Chasing and capturing the shimmering northern lights

[by Todd Salat]

I pulled my eye away from the camera with a pluck and a yelp. There, frozen to the frost on my viewfinder, was one of my eyelashes.

What was I thinking? Was I crazy for going on an aurora hunt to the Arctic Circle in January, the cold heart and chilly soul of winter in the Interior of Alaska? It was 50 degrees below zero Fahrenheit and nothing was working properly, including my fingers and camera.

I knew I had reached my breaking point when the brittle film in my camera cracked in half during mid-rewind.

Of course, the auroras didn’t care—they were dancing everywhere! Ribbons of green and pink northern lights gyrated across the sky in a display of power that left me spellbound. At least that was enough to keep me warm on the inside.

What draws a person out of a nice, warm home in the middle of an Alaska winter, for goodness sake? The northern lights, also known as the aurora borealis. To witness luminous ribbons of light dancing across the nighttime sky is one of those things you have to see to believe.

For us earthbound creatures, the aurora gives us a chance to experience something both astronomical and spiritual. They challenge the limits of our imagination with their brilliant—sometimes unfathomable— antics. Adjective abuse is hard to avoid when trying to describe these mysterious lights, but once the connection is made, the feeling is pure and simply awe-inspiring! I live for this feeling, but it does not come without a price in time and energy.

  • Planning Your Aurora Hunt

If seeing the aurora is on your bucket list, this may be a good time to act. We are presently in the peak phase of the solar cycle, an approximate 11-year cycle in which the number of sunspots increases as the sun goes through a turbulent magnetic reversal. Buzzwords you should keep a keen ear out for include solar flares and coronal mass ejections (CME). If you hear the sun has just erupted a CME and it’s geoeffective (earth-directed), you have 24 to 72 hours to be in position before that aurora-generating wave of solar wind strikes earth … and that’s the ultimate trick. If you are traveling from afar you may not have the luxury to react quickly, so your best bet is to 1) become knowledgeable in the relationship between the sun and the aurora, 2) plan a trip for at least a few nights, preferably a week, and 3) hope luck is on your side and clear earth weather meets active space weather.

  • Where to Go

Go north! The most common place to see the aurora is under the famed auroral oval, a several-hundred-mile-wide, doughnut-shaped ring that encircles the earth’s magnetic north pole. The auroral oval encompasses tried-and-true destinations like Chena Hot Springs in the Fairbanks region and Coldfoot in the Brooks Range. During big geomagnetic substorms, the auroral oval stretches southward and the northern lights can be seen flickering above the Alaska Range in places like Denali, Cantwell, Paxson and Tok. Some of the best shows I’ve ever seen have been even farther south— around Talkeetna, Hatcher Pass and Anchorage —but these events are less common, and if time is precious, I would stick with the adage and Go North!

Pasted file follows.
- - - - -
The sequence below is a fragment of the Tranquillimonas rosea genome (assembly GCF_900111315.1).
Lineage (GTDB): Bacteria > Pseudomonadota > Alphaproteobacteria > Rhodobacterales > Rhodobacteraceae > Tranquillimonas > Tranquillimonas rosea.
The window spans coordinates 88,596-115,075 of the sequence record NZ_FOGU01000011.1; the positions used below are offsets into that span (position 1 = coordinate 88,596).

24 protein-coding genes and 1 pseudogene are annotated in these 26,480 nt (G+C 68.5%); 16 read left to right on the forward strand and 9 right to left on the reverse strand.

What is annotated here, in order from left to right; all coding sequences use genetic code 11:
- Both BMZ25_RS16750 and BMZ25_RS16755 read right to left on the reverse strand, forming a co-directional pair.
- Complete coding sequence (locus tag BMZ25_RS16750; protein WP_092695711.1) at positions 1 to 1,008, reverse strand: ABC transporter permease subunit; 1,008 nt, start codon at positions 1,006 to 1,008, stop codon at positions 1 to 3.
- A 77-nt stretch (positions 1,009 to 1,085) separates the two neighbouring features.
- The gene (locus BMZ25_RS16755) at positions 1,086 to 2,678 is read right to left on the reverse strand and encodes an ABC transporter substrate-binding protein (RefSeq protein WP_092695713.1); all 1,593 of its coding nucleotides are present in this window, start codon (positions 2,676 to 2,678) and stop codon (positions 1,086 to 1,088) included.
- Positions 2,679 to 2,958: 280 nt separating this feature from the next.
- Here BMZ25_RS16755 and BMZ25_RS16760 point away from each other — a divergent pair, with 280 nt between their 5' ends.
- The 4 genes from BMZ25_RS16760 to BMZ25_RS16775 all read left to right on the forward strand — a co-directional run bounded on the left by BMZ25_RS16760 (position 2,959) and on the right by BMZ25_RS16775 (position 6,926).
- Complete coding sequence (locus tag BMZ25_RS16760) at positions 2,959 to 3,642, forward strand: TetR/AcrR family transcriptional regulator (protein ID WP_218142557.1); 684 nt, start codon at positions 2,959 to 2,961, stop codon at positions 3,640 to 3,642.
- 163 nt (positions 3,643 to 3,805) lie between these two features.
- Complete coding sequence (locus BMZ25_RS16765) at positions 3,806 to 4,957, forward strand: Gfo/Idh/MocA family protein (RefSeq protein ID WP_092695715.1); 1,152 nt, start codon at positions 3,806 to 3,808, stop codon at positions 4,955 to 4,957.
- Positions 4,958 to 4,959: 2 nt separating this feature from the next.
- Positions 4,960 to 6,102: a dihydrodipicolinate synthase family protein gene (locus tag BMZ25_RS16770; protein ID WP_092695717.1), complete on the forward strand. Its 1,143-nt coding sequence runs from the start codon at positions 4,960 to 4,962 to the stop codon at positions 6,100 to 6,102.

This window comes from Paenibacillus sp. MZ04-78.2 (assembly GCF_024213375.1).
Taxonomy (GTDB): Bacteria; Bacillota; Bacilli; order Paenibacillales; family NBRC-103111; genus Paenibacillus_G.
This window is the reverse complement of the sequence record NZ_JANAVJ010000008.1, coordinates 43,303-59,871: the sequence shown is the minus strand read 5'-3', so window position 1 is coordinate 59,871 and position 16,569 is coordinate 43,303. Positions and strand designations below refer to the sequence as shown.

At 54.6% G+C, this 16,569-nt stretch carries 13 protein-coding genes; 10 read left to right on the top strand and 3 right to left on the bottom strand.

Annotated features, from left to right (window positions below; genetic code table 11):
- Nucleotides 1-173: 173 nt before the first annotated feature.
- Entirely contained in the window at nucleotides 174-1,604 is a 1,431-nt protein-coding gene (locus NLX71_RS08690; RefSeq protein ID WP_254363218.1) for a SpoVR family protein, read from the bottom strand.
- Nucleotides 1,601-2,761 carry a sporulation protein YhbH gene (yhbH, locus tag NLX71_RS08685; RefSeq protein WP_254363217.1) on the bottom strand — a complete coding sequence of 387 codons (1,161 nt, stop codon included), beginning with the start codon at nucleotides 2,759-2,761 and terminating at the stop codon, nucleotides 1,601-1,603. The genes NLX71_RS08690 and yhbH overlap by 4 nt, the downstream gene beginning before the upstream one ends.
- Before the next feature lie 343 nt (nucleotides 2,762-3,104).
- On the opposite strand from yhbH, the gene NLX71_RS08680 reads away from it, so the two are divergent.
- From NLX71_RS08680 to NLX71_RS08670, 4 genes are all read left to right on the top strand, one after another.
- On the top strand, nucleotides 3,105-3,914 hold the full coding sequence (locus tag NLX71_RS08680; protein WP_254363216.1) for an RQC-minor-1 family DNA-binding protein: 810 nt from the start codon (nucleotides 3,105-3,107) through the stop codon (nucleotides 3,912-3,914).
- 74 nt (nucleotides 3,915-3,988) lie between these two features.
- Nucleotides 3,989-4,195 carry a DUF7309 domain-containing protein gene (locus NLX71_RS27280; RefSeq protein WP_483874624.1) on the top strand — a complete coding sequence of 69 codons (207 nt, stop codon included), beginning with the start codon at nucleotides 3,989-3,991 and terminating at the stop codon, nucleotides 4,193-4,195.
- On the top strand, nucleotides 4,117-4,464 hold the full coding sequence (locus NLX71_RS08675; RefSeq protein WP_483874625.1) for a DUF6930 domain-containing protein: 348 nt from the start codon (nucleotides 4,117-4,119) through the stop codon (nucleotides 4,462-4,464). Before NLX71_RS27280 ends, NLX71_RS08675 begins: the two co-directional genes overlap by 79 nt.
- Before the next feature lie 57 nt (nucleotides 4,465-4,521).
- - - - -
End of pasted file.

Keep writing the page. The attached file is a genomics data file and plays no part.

• When to Go

Statistically, the best chance of seeing the aurora is during the equinox months of September and March (it has to do with the tilt of the earth and sun). May, June and July are out because during summer in the “Land of the Midnight Sun” it just does not get dark enough to see the aurora. When autumn returns to the Great Land, stars twinkle once again and this is a fine time to sit around a campfire and gaze in wide wonder as the sky above erupts into towering columns of light. September is a precious aurora-hunting month if for no other reason than it is not too cold.

  • March Madness

Perhaps the most popular month of the year for aurora enthusiasts is March. This is a good time to up your odds of seeing the kind of aurora display that stays in your memory forever, the coveted once-in-a-lifetime experience.

  • Patience

Patience is absolutely critical to be successful in your aurora-hunting endeavor. The key is to stay awake as late as humanly possible, especially if it’s clear and the aurora forecast is positive. If you have to go inside to warm up, make it a point to look north every 15-30 minutes until dawn. Be savvy and request hotel rooms with a north-viewing window. Be prepared for bad-weather nights and bring a good book or three. Plan your daily activities for the afternoon so you can sleep until the crack of noon. This is a tough game and demands perseverance and a night-owl mentality. I like to say I have a 9-to-5 job—9 p.m. to 5 a.m., the aurora shift.

Todd Salat has been a full-time Alaska aurora hunter for the past 15 years. Visit his website at www.AuroraHunter.com.

Write A Comment